OPINION – He wasn’t the headliner. His remarks at the Lincoln Memorial were not even part of his prepared text. At the time, few in the press even commented on his speaking role. But Martin Luther King’s “I have a dream” speech has become one of the most iconic orations in American history.
Few understood at the time that King was poised to become one of the most effective leaders in the civil rights movement. But, when the moment was right, his preparation and willingness to follow his life’s mission enabled him to step up and make a difference.
Real leaders are a rarity in our time. We have plenty of managers, but that’s not the same thing as a leader. The difference between the two is a distinction that many Americans have difficulty making.
Leaders differ from managers in that they inspire those around them to do great things. Managers typically require — usually under threat of penalty — that others do their bidding, or else.
Plutarch, in writing of the life of Alexander the Great, related a story of how the great conqueror’s army had traveled many miles without water. They encountered some herders who offered a drink of water to the general. But as Alexander looked at the thirsty soldiers who surrounded him, he refused to drink. Instead, he would wait until the army had found a water source where all could drink.
When his troops saw this, their hearts soared and they pounded their shields and cheered. Their willingness to follow Alexander’s leadership was inspired by his willingness to suffer as they did. A manager would have simply taken the drink of water and ordered his men to move on.
Another example of true leadership is found in the story of Ernest Shackleton whose ill-fated exploration of the Antarctic became a months-long ordeal when his ship became trapped in the ice.
For nearly two years, Shackleton kept his 28-man crew alive in some of the harshest conditions imaginable. His leadership was notable in that he bore the burdens, suffered alongside his men, and kept their spirits high with his unflagging confidence. He took responsibility for his crew’s well-being.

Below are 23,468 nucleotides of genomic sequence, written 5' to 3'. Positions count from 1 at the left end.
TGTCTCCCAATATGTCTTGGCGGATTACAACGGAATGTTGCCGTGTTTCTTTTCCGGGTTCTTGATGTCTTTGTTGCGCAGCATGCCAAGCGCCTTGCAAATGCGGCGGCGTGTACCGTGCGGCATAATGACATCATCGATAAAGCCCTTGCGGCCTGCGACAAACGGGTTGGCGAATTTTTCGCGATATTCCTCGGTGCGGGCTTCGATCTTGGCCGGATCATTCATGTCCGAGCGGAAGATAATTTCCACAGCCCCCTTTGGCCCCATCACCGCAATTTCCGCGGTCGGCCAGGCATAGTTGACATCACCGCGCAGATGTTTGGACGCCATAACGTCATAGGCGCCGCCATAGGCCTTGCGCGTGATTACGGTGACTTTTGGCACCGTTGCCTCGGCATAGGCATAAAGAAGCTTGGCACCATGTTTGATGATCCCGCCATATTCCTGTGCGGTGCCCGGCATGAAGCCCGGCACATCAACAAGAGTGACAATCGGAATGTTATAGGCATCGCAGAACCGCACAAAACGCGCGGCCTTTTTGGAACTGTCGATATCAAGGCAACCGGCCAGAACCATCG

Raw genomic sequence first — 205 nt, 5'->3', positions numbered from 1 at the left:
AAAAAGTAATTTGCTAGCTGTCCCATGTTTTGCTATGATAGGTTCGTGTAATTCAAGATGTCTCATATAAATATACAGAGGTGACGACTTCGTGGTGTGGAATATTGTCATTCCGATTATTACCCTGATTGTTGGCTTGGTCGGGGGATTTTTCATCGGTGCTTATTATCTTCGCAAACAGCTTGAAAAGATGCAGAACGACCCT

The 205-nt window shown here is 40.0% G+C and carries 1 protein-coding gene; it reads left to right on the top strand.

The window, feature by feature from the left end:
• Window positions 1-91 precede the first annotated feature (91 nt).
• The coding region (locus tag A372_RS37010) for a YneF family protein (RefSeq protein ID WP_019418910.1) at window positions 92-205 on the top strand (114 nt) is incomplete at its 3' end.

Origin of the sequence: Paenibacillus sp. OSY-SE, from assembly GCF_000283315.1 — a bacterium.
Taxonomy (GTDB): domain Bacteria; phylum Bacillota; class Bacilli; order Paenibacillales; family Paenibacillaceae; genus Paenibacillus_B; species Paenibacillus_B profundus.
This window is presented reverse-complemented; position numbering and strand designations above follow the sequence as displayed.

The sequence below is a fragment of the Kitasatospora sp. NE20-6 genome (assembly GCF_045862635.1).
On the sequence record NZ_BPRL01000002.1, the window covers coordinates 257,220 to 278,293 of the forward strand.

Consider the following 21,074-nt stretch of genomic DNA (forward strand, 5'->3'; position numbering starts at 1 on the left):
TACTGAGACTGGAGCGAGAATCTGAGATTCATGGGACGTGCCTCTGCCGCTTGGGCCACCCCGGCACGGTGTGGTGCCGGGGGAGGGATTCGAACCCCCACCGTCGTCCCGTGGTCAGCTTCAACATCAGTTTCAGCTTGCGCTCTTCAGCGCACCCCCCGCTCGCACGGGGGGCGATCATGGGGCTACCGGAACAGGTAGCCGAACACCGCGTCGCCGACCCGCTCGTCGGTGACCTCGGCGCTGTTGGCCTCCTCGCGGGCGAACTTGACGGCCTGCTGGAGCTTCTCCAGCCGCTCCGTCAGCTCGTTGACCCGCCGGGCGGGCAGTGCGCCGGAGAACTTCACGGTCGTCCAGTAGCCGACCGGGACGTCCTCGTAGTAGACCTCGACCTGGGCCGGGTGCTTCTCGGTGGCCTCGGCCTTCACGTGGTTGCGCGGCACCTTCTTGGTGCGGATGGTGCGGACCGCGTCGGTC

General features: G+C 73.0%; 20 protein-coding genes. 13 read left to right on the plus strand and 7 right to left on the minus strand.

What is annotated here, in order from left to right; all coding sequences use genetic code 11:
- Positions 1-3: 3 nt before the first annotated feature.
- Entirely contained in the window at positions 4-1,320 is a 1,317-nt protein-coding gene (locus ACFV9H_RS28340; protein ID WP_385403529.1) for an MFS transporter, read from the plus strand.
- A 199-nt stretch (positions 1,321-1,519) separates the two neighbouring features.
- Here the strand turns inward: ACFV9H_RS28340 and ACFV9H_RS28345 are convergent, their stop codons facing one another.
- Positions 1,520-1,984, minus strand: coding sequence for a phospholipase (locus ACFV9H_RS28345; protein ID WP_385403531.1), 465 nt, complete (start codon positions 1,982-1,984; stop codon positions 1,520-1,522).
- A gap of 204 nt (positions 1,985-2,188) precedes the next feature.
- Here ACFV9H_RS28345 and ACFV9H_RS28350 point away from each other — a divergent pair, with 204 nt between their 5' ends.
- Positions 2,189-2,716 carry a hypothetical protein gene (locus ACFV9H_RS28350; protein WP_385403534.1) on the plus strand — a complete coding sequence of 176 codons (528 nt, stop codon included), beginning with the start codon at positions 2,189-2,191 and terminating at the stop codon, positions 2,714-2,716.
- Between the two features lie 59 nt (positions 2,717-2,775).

Scholar Hugh Nibley once pointed out that a fatal shift from leadership to management has traditionally marked the decline and fall of civilizations. Managers tend to thrive on mediocrity since they are more concerned with the privilege and control to help them maintain their status.
Leaders, on the other hand, offer an escape from mediocrity because they seek to inspire others to a higher purpose. According to Nibley, this means that true leaders must be “devoid of personal ambition, idealistic, and incorruptible.”
Perhaps this is why so few people actively participate in leadership opportunities. The responsibility is more than most people are willing to bear.
But the reality of life is that each of us, at some point, will be called upon to step up and lead. It may be a temporary situation or we may find ourselves in a leadership role that lasts a lifetime. But the biggest question we must face is whether we will be ready when that moment arrives.
Martin Luther King’s speech 50 years ago was just a footnote to a larger event in Washington D.C. But it turned out to be a catalyst that established his leadership in the civil rights movement. He was prepared and, more importantly, he was willing to courageously step up when his influence was needed.
Leadership ultimately comes down to the best use of our influence in any given circumstance.
A great definition of influence is the one given by a 19th century preacher named Albert Barnes who said: “Influence is that in a man’s known talents, learning, character, experience, and position, on which a presumption is based that what he holds is true; that what he proposes is wise.”
With all the various crises going on around us, the crisis that affects us most deeply at every level of society is the lack of leadership.
Each of us has influence that can make the difference in matters big or small. It’s essential that we set aside our fears and be willing to say what needs to be said and to do what needs to be done without consideration for what we stand to gain. We must be prepared for the moment when our leadership is needed.
What seems insignificant today can look much different when viewed 50 years down the road.
Bryan Hyde is a news commentator and co-host of the Perspectives talk show on Fox News 1450 AM 93.1 FM. The opinions stated in this article are his and not representative of St. George News.
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